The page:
Wednesday, October 22, 2014

Socket.io with Express

Today I introduced the world to 2-player Solitaire. It was the joke in today's comic, but I thought that it might work in real life too. At the very least, it helps add dimension to the joke.

In it, you and a friend are looking at the same card table. For each valid card placement, you get 1 point. Your goal is to put the cards on valid placements before your opponent does and thereby score the most points.

I've been working on it for about 3 weeks now, which is why I haven't had time to put much code in this blog. But now that it's ready (don't hesitate to send a bug report if you find anything weird) I have time to talk about different parts of it on a technical level.

It is a web application, using just HTML5 and JavaScript. It is playable on both mobile devices and your desktop. Since the main premise is a shared game board, I used Node and Socket.io to share the real-time game data between two web browser clients. I've been using Socket.io for years now, but this was only the second time I've used the 1.0 release combined with the Express framework. The first time I struggled with some things, so I thought I'd share the basic application outline that I came up with to make your life easier.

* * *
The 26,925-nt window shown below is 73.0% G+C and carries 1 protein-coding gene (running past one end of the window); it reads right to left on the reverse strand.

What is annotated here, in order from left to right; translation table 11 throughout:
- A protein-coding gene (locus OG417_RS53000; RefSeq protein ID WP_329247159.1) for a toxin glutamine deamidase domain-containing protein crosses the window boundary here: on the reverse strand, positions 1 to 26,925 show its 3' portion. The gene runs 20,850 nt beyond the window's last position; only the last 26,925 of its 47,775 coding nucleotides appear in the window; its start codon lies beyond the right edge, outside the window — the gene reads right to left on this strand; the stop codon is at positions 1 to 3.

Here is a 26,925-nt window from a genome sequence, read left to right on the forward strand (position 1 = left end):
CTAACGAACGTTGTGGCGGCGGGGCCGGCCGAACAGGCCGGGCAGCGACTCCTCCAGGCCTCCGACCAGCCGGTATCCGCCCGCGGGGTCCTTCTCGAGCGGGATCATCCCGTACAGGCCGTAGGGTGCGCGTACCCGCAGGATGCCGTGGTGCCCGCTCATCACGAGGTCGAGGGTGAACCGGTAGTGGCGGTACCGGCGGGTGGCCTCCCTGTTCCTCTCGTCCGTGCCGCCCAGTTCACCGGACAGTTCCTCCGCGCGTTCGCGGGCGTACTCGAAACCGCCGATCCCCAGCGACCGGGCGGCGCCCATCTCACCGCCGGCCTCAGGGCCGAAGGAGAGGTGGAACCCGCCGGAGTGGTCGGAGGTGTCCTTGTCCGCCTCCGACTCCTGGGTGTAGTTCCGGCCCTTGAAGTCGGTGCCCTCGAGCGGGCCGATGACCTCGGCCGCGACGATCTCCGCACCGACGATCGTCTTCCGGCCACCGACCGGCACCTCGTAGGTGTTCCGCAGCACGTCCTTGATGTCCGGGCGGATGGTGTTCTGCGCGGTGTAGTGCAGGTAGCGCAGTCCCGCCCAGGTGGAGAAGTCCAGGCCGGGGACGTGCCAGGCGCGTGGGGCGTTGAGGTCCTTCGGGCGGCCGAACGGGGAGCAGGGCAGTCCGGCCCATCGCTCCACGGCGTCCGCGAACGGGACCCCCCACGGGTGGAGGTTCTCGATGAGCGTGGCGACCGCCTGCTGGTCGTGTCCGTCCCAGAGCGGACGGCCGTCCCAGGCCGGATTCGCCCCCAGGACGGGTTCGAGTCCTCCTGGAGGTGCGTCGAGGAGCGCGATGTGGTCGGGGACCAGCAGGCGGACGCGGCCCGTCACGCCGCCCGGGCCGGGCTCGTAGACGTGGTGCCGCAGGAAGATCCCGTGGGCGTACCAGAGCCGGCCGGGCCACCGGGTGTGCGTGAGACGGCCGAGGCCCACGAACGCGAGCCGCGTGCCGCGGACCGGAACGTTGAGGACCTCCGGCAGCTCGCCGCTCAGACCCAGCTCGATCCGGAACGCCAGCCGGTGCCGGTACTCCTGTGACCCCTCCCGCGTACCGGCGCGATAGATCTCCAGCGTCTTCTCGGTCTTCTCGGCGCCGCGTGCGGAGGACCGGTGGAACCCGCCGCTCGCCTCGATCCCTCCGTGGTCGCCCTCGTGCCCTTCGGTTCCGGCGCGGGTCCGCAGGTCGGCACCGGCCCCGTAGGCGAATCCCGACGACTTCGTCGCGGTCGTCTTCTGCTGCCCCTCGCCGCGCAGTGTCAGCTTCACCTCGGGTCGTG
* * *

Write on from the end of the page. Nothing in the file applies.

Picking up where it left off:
I'm using Express 4.8.7 and Socket.io 1.0.6 in this project. To set up your application to handle both "normal" HTTP traffic and the various Socket.io communication types, you have to deviate slightly from a typical Node/Express setup.

var express = require("express");
var http = require("http");

var app = express();
var server = http.Server(app);
var io = require("socket.io")(server);

//------------ Socket.io stuff

io.on("connection", function(socket) {
 
    // set up handlers for different events here
    socket.on("some_event", function(data) {
        // do something
    });

});

//------------ web application routes

app.get("/some/path", function(req, res, next) {
 
    res.send("some response");
 
});

// ------------ start the listening

var srv = server.listen(5000, function() {
    console.log("listening on port %d", srv.address().port);
});

The main difference between this configuration and a more typical Express app is what you see on line 4. You have to require the "http" module explicitly, and use it to create a Server instance using your Express app instance. You then pass that Server to Socket.io as I do on line 6.

After that, use your io and app objects to set up your application behavior via event handlers and routes. At the end, start your Server listening. Note that on line 29, it is the http server instance you use to start the listening instead of the Express app object.

Try that, and you're off to a good start. As always, the source code for the entire game is available on GitHub. Check it out if you want to see how I did everything else, or keep reading here and I'll talk about other parts of it soon.

Amphibian.com comic for 22 October 2014